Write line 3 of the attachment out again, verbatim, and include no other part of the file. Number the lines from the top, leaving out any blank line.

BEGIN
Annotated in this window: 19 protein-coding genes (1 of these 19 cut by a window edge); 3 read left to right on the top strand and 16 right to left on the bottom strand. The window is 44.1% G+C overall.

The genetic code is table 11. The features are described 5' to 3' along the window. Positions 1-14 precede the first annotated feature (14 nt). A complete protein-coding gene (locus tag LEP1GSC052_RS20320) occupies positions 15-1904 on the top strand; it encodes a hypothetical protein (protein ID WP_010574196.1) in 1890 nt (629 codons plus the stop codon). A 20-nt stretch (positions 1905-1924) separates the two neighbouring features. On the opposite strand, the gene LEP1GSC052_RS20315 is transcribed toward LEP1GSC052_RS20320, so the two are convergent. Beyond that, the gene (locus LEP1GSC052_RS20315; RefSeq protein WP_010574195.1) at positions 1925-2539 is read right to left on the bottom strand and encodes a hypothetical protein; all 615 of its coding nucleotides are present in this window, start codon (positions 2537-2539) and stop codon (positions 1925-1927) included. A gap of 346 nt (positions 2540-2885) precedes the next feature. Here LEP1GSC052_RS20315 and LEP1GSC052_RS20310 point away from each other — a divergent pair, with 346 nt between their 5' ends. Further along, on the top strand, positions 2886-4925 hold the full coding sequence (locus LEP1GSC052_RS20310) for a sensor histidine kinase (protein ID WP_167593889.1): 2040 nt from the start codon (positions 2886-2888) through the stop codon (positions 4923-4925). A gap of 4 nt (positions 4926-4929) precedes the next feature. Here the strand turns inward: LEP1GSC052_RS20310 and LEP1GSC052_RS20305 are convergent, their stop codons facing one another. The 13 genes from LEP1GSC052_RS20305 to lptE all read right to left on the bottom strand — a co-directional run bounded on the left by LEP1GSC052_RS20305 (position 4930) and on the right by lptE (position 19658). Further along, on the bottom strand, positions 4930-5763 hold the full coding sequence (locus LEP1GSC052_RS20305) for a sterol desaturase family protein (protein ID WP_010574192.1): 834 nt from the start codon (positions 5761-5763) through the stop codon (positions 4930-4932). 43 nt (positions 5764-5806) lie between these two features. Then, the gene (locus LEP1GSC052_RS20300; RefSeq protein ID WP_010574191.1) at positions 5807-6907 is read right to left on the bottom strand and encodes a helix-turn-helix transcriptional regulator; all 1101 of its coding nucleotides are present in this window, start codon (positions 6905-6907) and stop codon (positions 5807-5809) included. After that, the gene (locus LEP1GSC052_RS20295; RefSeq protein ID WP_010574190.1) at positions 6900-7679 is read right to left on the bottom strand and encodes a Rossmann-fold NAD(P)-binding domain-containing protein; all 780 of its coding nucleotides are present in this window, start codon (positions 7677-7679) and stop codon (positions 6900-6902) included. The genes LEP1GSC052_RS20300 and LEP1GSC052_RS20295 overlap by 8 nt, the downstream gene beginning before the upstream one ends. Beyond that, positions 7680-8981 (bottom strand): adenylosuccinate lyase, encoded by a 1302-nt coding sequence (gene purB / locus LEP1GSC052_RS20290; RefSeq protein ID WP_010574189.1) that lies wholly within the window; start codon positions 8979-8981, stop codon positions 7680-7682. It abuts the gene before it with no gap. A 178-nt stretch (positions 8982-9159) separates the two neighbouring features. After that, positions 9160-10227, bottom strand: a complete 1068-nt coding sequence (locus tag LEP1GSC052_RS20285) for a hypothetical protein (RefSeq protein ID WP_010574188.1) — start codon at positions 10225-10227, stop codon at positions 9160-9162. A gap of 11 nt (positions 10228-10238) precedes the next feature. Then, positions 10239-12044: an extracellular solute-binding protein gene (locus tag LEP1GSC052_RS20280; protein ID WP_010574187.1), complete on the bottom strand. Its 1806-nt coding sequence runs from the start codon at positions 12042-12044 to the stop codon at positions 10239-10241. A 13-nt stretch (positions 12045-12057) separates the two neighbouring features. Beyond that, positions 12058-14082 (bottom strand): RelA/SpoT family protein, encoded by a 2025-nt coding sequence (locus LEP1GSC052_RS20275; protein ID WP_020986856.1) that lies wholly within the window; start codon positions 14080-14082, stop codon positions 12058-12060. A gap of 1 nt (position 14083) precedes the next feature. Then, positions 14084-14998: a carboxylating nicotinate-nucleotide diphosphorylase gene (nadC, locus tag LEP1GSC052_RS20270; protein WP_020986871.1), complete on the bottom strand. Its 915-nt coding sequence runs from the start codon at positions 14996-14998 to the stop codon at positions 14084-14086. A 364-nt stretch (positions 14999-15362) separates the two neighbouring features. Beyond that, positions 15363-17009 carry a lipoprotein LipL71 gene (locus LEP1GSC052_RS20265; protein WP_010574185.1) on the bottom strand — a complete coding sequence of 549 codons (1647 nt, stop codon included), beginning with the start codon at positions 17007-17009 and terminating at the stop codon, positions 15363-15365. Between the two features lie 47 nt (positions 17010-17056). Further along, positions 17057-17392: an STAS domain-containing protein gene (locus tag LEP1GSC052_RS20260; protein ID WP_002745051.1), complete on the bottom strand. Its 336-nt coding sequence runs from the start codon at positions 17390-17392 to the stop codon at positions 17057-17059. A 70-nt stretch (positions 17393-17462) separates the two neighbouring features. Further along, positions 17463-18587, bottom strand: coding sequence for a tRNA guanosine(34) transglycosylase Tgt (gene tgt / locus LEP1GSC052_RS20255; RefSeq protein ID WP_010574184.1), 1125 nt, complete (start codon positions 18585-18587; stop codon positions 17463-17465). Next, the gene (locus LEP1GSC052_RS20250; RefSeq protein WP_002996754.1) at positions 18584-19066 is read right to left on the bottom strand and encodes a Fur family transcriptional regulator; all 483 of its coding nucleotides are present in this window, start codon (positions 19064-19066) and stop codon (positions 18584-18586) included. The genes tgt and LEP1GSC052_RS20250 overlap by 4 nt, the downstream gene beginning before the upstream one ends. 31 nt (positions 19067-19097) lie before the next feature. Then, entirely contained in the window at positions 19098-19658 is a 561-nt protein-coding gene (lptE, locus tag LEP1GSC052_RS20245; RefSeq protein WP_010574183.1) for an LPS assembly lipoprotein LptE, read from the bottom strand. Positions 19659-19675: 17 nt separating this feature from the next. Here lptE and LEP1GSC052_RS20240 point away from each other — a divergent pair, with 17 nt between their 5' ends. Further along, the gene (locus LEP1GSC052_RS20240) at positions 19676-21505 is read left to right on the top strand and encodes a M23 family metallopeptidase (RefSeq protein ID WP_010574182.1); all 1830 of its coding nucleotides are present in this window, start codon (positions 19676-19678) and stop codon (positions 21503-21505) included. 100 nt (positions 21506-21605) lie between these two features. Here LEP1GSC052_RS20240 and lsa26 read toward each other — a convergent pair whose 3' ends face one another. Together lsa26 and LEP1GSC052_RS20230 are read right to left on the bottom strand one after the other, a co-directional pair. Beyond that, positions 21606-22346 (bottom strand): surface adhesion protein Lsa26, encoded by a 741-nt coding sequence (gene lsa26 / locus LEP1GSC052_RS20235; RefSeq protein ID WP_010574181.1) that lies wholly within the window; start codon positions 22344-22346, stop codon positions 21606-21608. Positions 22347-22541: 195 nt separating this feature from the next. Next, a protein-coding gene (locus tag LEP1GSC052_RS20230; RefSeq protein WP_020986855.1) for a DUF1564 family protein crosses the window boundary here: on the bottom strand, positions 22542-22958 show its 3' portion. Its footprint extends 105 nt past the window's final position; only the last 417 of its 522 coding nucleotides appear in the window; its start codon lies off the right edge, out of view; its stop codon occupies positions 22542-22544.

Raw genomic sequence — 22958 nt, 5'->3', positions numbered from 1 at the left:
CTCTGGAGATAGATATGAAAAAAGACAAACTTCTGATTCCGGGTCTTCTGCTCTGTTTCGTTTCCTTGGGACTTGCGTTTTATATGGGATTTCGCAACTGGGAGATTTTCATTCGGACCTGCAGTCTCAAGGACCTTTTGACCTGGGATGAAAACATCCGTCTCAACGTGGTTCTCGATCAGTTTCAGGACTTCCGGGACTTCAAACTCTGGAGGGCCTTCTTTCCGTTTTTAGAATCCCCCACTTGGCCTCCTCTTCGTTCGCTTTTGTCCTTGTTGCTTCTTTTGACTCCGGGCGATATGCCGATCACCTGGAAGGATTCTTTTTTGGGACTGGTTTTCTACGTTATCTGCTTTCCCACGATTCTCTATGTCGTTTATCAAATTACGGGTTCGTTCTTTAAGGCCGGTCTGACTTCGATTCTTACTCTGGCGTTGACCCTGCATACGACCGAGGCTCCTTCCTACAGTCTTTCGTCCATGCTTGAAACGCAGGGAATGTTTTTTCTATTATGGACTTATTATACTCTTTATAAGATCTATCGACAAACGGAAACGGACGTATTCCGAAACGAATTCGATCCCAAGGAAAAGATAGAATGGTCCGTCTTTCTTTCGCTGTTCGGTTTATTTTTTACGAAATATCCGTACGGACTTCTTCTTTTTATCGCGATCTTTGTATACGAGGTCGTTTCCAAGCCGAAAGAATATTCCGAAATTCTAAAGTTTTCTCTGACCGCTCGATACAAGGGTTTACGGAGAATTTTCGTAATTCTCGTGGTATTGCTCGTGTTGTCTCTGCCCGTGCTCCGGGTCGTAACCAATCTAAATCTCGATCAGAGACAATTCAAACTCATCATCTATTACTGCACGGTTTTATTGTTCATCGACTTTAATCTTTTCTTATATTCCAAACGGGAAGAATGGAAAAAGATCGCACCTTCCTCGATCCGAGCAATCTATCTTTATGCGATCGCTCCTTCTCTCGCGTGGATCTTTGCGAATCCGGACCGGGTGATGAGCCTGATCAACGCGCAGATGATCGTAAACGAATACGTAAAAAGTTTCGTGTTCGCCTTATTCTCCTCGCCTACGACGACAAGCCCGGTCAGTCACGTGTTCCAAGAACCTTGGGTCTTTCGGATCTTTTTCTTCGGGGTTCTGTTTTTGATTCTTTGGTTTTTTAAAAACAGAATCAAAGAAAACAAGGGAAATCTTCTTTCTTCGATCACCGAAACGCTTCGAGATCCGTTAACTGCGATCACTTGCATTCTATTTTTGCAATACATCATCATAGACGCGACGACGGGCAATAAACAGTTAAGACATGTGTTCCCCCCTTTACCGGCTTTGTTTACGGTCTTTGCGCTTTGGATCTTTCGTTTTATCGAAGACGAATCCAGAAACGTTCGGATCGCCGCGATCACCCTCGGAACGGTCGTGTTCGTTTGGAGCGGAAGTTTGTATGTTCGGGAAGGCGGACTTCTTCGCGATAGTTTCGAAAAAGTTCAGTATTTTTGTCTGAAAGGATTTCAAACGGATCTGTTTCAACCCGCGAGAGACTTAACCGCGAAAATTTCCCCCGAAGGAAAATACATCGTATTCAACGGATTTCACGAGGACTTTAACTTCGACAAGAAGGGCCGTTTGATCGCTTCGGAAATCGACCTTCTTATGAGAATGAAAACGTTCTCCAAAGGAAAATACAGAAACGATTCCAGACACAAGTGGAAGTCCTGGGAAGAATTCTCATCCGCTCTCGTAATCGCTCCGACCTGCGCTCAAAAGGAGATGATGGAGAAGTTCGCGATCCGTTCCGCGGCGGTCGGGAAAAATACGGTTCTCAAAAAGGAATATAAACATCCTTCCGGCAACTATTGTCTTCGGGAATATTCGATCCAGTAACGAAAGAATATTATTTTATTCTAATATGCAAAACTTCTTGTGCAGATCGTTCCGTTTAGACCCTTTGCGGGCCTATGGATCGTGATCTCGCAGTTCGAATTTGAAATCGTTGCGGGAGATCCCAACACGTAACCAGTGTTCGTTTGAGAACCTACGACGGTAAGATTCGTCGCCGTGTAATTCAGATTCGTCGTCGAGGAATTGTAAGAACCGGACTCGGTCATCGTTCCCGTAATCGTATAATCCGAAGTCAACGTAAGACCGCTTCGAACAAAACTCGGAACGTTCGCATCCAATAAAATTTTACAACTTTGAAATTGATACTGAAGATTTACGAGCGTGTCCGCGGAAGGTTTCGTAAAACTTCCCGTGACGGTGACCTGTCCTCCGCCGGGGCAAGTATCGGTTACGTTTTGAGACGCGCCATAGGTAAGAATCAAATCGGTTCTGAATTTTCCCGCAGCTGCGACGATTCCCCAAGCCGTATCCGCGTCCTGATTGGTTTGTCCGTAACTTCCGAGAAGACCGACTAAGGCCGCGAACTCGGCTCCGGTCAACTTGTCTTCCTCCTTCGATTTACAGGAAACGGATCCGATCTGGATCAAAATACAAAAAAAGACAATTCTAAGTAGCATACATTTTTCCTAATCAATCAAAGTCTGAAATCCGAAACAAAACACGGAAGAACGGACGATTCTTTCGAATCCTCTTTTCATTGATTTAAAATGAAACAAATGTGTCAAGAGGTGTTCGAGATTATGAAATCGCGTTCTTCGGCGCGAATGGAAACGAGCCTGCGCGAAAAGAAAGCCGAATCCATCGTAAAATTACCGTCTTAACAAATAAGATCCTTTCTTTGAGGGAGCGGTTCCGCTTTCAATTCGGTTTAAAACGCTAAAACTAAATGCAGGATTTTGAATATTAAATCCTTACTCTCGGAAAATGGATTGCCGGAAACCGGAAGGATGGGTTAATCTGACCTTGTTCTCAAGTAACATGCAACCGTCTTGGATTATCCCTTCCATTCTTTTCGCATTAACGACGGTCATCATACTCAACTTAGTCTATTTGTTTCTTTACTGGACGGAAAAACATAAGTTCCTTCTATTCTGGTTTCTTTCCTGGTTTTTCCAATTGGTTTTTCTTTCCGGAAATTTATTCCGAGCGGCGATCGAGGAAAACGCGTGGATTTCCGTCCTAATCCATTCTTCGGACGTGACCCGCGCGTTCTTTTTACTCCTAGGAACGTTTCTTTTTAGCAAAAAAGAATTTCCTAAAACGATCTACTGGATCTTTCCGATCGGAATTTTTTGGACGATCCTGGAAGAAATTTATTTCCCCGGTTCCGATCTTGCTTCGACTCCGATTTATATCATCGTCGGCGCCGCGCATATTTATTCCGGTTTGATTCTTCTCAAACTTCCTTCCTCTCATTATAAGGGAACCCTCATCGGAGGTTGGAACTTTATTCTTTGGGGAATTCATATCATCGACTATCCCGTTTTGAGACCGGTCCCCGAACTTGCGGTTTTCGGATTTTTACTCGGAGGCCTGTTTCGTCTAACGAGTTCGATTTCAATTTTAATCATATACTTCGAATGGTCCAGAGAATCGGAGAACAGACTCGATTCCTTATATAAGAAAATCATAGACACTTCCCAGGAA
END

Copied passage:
Raw genomic sequence — 22958 nt, 5'->3', positions numbered from 1 at the left: